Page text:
By Robert K. Elder
An engraving depicting the scene of the mass execution of 38 Dakota Indians on Dec. 26, 1862.
“It seemed that the purpose of the singing and dancing was only to sustain each other in their last ordeal,” a witness observed. “As the last moment rapidly approached, they each called out their name and shouted in their native language: ‘I’m here! I’m here!’”
Thirty-seven of the men were among the “most ferocious” followers of the Dakota leader Little Crow, according to the federal government. They stood accused of killing approximately 490 settlers, including women and children, in raids along the Minnesota frontier.
But one man, historians say, did not belong there. A captured Dakota named We-Chank-Wash-ta-don-pee, often called Chaska, had had his sentence commuted by President Abraham Lincoln days earlier. Yet on the day after Christmas 1862, Chaska died with the others.
It was a case of wrongful execution, Gary C. Anderson, a history professor at the University of Oklahoma and Little Crow biographer, said last week in an interview. “These soldiers just grabbed the wrong guy,” he said.
Although the story of the mass execution in Mankato is well-known locally, scholars say the case of Chaska—spared by Lincoln, then wrongfully executed—has been long overlooked by the federal government and all but forgotten even by the Dakota.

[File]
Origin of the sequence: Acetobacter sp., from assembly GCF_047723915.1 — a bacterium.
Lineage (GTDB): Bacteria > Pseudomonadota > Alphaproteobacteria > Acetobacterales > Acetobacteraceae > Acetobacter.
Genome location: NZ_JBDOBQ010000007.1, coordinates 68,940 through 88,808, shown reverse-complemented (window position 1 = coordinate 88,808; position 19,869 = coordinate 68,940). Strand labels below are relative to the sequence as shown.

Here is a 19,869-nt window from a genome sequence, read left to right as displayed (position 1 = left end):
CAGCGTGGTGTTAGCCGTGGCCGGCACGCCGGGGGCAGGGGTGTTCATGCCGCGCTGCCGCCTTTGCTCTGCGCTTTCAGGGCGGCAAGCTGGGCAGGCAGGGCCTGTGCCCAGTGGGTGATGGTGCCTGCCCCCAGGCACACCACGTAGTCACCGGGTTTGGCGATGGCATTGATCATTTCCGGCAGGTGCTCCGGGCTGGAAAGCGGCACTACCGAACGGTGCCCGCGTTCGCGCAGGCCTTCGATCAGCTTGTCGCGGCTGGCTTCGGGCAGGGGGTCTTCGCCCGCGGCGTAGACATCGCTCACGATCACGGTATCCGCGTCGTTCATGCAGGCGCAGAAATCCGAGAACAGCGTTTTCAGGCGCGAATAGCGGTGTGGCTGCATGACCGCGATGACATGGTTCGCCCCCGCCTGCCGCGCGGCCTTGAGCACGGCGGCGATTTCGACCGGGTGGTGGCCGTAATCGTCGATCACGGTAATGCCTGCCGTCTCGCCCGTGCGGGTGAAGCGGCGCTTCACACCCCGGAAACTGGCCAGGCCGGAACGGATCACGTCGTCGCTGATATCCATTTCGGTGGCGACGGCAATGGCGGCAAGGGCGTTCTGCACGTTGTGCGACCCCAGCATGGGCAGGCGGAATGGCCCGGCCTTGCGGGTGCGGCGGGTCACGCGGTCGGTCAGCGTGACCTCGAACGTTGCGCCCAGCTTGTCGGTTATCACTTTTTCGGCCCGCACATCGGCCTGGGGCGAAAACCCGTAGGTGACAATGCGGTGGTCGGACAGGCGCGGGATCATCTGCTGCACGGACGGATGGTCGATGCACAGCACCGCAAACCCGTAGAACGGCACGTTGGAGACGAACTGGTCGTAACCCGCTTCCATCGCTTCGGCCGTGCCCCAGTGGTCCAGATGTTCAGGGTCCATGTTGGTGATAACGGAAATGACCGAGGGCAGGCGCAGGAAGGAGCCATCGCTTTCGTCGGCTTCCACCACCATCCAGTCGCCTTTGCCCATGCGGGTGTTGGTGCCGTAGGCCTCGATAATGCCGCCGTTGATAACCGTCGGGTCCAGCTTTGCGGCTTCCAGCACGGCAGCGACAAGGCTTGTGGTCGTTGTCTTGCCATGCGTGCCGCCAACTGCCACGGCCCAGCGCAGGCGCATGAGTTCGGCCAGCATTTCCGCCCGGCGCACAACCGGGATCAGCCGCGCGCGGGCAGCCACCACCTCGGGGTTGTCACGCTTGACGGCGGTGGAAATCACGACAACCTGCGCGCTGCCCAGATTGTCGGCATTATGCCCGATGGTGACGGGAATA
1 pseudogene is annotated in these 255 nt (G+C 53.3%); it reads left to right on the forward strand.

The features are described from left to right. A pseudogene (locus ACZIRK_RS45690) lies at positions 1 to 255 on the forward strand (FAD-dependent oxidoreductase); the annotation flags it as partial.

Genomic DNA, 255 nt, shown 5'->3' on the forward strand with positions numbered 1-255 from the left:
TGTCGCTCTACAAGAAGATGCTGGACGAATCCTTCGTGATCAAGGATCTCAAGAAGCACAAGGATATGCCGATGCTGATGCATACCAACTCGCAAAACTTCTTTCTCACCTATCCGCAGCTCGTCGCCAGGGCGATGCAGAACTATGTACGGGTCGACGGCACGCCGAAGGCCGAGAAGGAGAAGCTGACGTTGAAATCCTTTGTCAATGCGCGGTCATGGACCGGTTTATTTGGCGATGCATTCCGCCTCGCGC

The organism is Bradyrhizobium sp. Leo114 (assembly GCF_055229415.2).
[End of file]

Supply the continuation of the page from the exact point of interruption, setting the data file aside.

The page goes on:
Now, an effort to keep the story alive is taking root on campuses and even on Capitol Hill as the 150th anniversary of the execution, in 2012, approaches. Commemorative events will include symposiums, museum exhibits, monument re-dedications, book publications and an original symphony and choral production.
Below a website discusses the problems with their convictions, including the most obvious one: whether the Dakota were members of a sovereign nation fighting a war against the US.
How Fair Were the Dakota Conflict Trials?
Below: "An engraving depicting the scene of the mass execution of 38 Dakota Indians on Dec. 26, 1862."